A few days ago I read an article by Dave Cameron at FanGraphs about fastball velocity across MLB. The article makes a few interesting arguments about how average velocity changes over the course of a season. According to the Cameron, April is the lowest velocity month and fastball speed gradually rises throughout the summer and peaks in September. He also points out that pitching velocity stabilizes early on in the season and is a good predictor of pitcher performance.

At the time, I speculated that Mike Leake was throwing a little slower than previous years (the gun showed him at 89 most of the night). It made me curious to do a deeper investigation into the subject, not only for Leake, but for the rest of the rotation. Here is what the underlying data shows so far for the Reds’ starting pitchers:

Table1[FBv13 is average fastball velocity in 2013. FBv14 is average fastball velocity so far in 2014. BABIP is batting average on balls into play, both for 2014 and career. K% and BB% are pretty straightforward.]

The first number that jumps out of this table is that Alfredo Simon, despite transitioning from a reliever to a starter, has not lost any speed on his fastball. He leads the rotation in fastball velocity.

Despite April being the slowest month, Mike Leake is the only one of the starting five that has lost speed on his fastball compared to the average for 2013. This is a strong positive sign for the Reds’ starting five. Johnny Cueto has added almost a full MPH to his fastball, and we can expect that to increase as the season progresses. I’m working on another post about the relationship between fastball velocity and FIP, but the early evidence indicates that small changes in fastball velocity can play a significant role in a pitcher’s performance.

Cueto’s pitching line so far is ridiculous and almost certainly unsustainable. A .191 BABIP (especially compared to his career number) indicates that he will undergo a regression as the season continues. His K% will come back to earth eventually. Despite this, both his xFIP and SIERA project him to have a great season.

Homer Bailey’s line is exhibit #1 for why we should not trust small sample sizes. His ERA is inflated by an unreal .429 BABIP and his FIP is suffering from that time he threw batting practice to the Pirates his last start against the Pirates. Both of these are unsustainable, and his 2.80 xFIP demonstrates how unlucky Bailey has been with HR/FB ratio over his first few starts. I won’t write much more about this because Justin already has written convincingly about it.

Tony Cingrani, while possessing a weapons-grade fastball, is also working on his other pitches. As that article points out, Cingrani is excellent at hiding the ball on his delivery and has made a huge improvement on his secondary pitches. Combine all that and you can see why he has struck out 29% of the batters he’s faced this season.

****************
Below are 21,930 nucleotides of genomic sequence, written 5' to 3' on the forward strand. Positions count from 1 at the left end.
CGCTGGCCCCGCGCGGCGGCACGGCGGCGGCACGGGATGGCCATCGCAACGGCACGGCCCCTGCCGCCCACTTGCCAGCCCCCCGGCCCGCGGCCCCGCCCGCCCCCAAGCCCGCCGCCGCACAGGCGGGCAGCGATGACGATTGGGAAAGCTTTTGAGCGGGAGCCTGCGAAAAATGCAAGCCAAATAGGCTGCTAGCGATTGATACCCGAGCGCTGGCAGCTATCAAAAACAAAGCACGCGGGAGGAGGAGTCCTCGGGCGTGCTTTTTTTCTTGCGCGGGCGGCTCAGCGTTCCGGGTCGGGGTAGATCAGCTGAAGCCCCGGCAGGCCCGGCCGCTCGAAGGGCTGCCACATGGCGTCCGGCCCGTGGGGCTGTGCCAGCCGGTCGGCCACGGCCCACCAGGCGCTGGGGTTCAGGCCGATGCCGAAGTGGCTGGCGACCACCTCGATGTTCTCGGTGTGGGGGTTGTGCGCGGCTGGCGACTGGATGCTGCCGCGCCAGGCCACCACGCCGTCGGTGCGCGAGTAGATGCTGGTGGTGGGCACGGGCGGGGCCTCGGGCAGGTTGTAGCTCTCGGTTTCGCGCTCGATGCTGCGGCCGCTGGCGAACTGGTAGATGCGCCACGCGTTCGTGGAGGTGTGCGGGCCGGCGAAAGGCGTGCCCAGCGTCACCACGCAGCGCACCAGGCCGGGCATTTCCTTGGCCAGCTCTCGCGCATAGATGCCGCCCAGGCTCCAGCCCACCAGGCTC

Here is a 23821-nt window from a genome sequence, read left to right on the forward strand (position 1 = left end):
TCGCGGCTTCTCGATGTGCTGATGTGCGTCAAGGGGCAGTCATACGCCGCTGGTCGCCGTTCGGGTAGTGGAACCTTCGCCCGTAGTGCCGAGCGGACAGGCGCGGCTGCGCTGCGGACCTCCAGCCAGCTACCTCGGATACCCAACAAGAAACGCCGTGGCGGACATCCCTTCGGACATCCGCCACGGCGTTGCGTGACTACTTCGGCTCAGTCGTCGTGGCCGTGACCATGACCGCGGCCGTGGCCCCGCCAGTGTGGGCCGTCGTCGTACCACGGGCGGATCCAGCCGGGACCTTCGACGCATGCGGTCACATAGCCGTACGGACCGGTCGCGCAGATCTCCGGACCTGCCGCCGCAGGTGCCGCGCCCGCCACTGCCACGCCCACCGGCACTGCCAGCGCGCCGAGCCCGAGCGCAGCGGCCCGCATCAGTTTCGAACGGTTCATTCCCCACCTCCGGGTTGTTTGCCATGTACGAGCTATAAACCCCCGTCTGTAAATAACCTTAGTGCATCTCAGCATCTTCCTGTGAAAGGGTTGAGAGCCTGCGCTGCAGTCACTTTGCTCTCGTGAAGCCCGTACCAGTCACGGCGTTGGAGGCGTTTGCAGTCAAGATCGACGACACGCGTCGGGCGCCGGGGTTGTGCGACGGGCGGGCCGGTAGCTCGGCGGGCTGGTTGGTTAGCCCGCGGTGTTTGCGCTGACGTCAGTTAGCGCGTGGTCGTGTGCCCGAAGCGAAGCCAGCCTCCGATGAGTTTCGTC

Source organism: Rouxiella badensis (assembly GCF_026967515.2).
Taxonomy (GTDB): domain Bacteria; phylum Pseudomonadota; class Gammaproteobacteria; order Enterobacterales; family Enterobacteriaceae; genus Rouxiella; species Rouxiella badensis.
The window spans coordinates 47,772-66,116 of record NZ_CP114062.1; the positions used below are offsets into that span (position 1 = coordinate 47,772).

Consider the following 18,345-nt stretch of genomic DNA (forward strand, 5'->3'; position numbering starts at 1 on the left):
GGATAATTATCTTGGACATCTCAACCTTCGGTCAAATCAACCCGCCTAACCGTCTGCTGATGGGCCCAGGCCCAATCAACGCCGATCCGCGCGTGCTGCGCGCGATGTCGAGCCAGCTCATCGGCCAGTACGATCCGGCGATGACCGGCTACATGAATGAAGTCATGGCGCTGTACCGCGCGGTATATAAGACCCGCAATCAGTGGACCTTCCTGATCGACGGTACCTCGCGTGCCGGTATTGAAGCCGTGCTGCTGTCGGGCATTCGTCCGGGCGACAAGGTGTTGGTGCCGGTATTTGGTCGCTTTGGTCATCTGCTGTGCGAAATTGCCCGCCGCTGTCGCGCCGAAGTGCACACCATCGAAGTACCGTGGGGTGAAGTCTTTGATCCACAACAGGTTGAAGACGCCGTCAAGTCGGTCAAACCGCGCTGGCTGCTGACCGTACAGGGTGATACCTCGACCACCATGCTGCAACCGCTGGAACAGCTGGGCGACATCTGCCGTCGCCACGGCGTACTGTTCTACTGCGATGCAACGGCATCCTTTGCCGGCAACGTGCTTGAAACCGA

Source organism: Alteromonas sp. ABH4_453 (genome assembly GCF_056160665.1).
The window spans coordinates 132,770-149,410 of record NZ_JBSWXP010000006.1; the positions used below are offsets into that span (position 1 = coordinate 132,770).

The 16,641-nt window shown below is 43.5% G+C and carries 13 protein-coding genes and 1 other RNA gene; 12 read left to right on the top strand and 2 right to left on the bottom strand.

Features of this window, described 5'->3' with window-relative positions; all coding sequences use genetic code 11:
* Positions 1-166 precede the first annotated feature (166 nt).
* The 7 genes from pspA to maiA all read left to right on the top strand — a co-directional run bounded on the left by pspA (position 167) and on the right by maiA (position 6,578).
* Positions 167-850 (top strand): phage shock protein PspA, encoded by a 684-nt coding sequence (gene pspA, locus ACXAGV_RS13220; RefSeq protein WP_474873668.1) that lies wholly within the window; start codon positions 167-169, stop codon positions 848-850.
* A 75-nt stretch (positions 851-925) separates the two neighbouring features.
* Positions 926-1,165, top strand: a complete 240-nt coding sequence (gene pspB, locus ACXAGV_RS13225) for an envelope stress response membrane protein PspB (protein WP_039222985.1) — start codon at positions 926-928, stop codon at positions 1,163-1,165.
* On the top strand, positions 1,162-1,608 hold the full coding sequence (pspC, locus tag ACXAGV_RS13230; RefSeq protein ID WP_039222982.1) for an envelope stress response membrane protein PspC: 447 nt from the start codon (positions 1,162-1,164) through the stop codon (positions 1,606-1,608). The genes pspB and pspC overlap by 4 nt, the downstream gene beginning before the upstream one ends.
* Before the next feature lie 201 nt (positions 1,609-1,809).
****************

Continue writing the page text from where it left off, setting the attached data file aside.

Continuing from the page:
Here’s a chart that shows various bottom-line measurements of pitcher performance, in this case for the Reds’ rotation based on their current numbers from 2014:

Table2Looking at the ERA column in the above chart, you can see why evaluating a pitcher on the number of runs he has given up, not on strikeouts, walks and home runs can be extremely misleading. Analyzing their current BABIP (and the fact that a pitcher has little control over his BABIP is backed up by how similar the career BABIP is for all five pitchers), you can see how “lucky” four of the five Reds’ pitchers have been through three games.

Each of them (save Homer Bailey) has a much, much lower BABIP than the league average (~.300) or their respective career averages. As their luck evens out and that number moves toward their usual number, we can expect their ERA to rise.

A few weeks ago we discussed how using walks, strikeouts, and home runs are a better way to predict future performance than ERA. The scatter plot I posted indicated that only 9% of the variation in year-to-year ERA could be explained by the previous year’s ERA.

At the end of the year, which do you think will be closer to Simon’s 2014 ERA: his current ERA (1.20) or his xFIP (3.92)? Or Cueto, will he throw a sub-2 ERA or be closer to his SIERA projected 2.52? If you answered xFIP and SIERA to those two questions, then let’s extend the courtesy to Homer and realize that his xFIP (2.80) and SIERA (3.16) are much closer to where he will end the season than his current ERA (8.16).

I feel bad for our other authors who have to write about the Reds hitting, because so far we have an embarrassment of riches to report from sixty feet from home (knock on wood). With 4 of the 5 at or above their 2013 fastball velocities, we have early evidence that the wave of good pitching will continue into the future.